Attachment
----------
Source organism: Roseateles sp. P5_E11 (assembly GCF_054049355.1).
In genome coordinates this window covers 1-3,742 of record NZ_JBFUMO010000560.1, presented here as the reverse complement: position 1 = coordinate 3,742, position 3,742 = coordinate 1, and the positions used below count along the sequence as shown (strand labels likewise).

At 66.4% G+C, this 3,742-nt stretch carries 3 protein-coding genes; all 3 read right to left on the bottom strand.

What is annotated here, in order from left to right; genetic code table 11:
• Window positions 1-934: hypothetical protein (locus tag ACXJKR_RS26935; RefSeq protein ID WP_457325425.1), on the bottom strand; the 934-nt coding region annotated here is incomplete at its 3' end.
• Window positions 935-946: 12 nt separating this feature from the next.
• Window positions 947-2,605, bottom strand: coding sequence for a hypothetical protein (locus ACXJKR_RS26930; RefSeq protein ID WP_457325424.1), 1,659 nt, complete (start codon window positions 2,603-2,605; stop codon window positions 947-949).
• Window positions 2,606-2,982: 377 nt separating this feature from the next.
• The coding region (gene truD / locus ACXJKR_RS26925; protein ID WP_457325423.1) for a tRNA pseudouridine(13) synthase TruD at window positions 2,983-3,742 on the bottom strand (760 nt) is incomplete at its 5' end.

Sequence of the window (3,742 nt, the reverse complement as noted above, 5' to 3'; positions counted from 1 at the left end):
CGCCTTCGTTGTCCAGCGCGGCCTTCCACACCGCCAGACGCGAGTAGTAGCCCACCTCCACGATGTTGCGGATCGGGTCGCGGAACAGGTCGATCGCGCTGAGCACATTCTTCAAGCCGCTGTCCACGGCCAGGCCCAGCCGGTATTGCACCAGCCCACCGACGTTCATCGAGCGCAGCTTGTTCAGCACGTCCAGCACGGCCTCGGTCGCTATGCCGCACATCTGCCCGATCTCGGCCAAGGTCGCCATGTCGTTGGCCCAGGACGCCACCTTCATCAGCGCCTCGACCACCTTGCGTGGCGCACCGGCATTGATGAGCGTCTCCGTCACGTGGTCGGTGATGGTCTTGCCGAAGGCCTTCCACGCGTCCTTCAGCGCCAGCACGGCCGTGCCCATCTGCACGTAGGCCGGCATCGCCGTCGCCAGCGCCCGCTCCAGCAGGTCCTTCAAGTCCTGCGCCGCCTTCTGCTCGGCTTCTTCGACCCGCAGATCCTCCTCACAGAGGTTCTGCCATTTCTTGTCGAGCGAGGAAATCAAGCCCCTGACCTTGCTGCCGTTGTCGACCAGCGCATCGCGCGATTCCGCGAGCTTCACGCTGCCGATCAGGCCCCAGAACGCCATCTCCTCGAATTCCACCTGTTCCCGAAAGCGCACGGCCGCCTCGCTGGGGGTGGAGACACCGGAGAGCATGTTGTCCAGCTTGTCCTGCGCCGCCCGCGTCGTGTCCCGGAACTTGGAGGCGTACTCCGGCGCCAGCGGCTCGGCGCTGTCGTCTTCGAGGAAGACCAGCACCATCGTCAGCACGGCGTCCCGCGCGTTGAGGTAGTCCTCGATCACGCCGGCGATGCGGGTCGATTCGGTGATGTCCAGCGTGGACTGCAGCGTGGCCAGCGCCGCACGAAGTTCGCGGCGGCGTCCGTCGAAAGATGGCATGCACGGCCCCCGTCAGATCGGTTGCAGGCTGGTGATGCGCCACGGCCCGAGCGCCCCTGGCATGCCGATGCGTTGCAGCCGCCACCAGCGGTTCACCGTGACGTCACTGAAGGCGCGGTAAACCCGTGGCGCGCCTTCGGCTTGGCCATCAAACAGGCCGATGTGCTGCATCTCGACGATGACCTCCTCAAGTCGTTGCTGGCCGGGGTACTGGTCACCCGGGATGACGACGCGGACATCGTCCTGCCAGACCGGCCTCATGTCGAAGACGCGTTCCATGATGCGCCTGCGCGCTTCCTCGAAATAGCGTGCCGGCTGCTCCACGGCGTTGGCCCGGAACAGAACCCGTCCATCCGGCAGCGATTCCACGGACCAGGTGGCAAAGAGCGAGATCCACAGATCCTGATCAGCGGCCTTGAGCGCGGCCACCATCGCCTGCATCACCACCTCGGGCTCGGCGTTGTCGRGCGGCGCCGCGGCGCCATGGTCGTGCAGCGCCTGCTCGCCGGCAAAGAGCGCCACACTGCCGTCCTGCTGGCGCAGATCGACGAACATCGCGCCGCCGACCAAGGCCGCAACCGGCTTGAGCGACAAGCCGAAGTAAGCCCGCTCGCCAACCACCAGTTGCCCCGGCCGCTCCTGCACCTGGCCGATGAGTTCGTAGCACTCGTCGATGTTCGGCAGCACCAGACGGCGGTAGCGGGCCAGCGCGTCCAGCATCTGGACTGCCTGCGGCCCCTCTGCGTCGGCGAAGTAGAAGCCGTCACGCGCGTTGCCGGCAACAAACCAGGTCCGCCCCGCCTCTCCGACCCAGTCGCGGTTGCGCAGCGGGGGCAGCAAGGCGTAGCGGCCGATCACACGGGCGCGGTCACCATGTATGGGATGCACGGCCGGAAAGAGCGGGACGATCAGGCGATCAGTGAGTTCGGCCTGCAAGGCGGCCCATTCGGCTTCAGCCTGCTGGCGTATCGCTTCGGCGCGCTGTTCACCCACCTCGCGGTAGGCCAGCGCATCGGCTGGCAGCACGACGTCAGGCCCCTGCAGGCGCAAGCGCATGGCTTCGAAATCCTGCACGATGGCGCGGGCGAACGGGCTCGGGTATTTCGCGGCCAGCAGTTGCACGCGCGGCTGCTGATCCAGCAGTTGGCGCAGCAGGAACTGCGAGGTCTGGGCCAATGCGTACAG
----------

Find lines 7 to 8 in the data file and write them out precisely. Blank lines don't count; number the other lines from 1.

• Window positions 947-2,605, bottom strand: coding sequence for a hypothetical protein (locus ACXJKR_RS26930; RefSeq protein ID WP_457325424.1), 1,659 nt, complete (start codon window positions 2,603-2,605; stop codon window positions 947-949).
• Window positions 2,606-2,982: 377 nt separating this feature from the next.